If you start a new venture, a new business and it goes well for a while and then, for whatever reason, it doesn’t succeed, you may have lost some money, your investors may have lost some money, but the overall economy massively benefits because you are wiser, your employees are wiser, your investors are wiser, everyone’s learnt something and the ecosystem benefits. That’s why cultural change is so important.

This cheery view of the benign nature of failure surely represents a very specific perspective.

It’s one appropriate to the deft person who can muster the resources and has the skills to bounce back – and good on those people. We do need more of them.

But to claim that a business failure is just a glitch replete with upsides and never mind the downsides ignores a whole lot of things.

While the “ecosystem” might be benefiting, the family who mortgaged the house to launch a business that has now gone kaput could be devastated. Some investors who put money into a start-up that could not live up to its big idea may have lost part of their retirement nest egg. The now “wiser” employees may be having trouble getting other jobs.

None of this is to deny that it’s vital for Australia to become more innovative, or that start-ups deserve fostering. Rather, it is to argue that the statement in the innovation policy that “we need to leave behind the fear of failure” overhypes and oversimplifies something that requires a more sophisticated approach.

The old adage “nothing ventured, nothing gained” is all about the need to take risks. But in start-ups and the like, it is also a matter of the nature and degree of risk, who is taking them, and what the consequences of failure will be. If the risk-taker is going to be financially or personally destroyed by a venture going wrong, it’s a risk better avoided. Only some will be able to endure the several failures now being extolled as a reasonable pathway to success.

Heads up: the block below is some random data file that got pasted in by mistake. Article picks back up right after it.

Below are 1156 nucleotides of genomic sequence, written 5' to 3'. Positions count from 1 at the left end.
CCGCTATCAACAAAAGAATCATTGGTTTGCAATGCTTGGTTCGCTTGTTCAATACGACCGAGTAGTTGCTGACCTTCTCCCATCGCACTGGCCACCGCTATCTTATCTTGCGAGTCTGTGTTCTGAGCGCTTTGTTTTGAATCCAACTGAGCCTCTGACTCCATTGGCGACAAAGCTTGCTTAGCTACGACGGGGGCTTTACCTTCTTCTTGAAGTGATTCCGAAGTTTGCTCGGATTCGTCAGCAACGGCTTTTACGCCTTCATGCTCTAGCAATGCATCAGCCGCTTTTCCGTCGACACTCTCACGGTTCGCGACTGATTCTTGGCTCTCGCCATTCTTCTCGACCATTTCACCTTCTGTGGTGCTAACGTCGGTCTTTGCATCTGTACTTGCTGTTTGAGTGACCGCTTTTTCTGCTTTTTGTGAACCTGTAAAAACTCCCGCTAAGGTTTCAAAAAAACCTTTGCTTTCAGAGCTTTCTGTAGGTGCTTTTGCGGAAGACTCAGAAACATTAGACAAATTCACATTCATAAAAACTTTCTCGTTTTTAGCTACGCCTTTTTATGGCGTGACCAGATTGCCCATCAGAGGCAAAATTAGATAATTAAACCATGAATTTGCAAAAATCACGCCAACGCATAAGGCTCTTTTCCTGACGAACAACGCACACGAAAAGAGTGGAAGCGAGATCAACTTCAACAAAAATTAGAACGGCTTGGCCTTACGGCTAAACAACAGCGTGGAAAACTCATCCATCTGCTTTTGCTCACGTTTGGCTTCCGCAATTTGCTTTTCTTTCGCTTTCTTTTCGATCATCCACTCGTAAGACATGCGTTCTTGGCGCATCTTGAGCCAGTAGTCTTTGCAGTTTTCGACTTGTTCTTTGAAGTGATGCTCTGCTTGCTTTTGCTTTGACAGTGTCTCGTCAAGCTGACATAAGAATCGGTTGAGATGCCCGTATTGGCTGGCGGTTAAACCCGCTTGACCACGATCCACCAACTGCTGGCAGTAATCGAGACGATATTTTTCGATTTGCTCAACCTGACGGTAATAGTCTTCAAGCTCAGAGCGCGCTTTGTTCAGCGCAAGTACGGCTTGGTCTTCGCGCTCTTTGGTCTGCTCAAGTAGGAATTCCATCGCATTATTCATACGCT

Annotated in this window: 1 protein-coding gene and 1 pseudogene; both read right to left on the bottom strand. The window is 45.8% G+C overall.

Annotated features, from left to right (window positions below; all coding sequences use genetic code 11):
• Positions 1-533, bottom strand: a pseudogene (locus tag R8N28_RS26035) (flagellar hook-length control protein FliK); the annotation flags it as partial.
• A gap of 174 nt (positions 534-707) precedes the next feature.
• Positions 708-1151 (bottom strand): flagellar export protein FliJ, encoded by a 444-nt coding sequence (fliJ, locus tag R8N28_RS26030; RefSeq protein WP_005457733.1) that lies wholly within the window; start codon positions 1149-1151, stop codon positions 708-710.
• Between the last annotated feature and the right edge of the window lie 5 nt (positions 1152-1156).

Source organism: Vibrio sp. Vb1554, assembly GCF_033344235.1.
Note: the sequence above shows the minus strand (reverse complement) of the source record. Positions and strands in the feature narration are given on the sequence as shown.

A balanced view is required, but Turnbull’s rhetoric often has a balance bypass.

In his quest against the fear of failure, he has been influenced not just by his own experience of the business world, but apparently by talks he had recently with Israel’s chief scientist. The refrain is also a mantra of Bill Ferris, who will head the new Innovation and Science Australia that is replacing Innovation Australia.

The innovation statement has specific measures, involving reform of the insolvency laws, that are designed, if you like, to somewhat reduce for entrepreneurs the risk of taking risks.

The default bankruptcy period will be shortened from three years to one. A “safe harbour” will be brought in to protect directors from personal liability for insolvency trading, if they appoint a professional restructuring adviser to develop a plan to rescue a company in trouble. And, if a company is restructuring, there will be a ban on “ipso facto” contractual clauses that allow an agreement to be ended solely due to an insolvency event.

These changes might bring their own risks in a laxer attitude by directors, but Turnbull stresses that other obligations on directors would remain so protections would continue to be there.

Helped by the sheer force of his personality and messaging, Turnbull has pulled off his innovation policy, leaving Labor lamely pointing to the fact that it had plans out first in some of these areas.

It’s not just a matter of the government stealing ideas worth having. What else would an agile and innovative administration do? And it’s only partly that most attention inevitably focuses on what a government does, especially one with a new leader, rather than what an opposition says.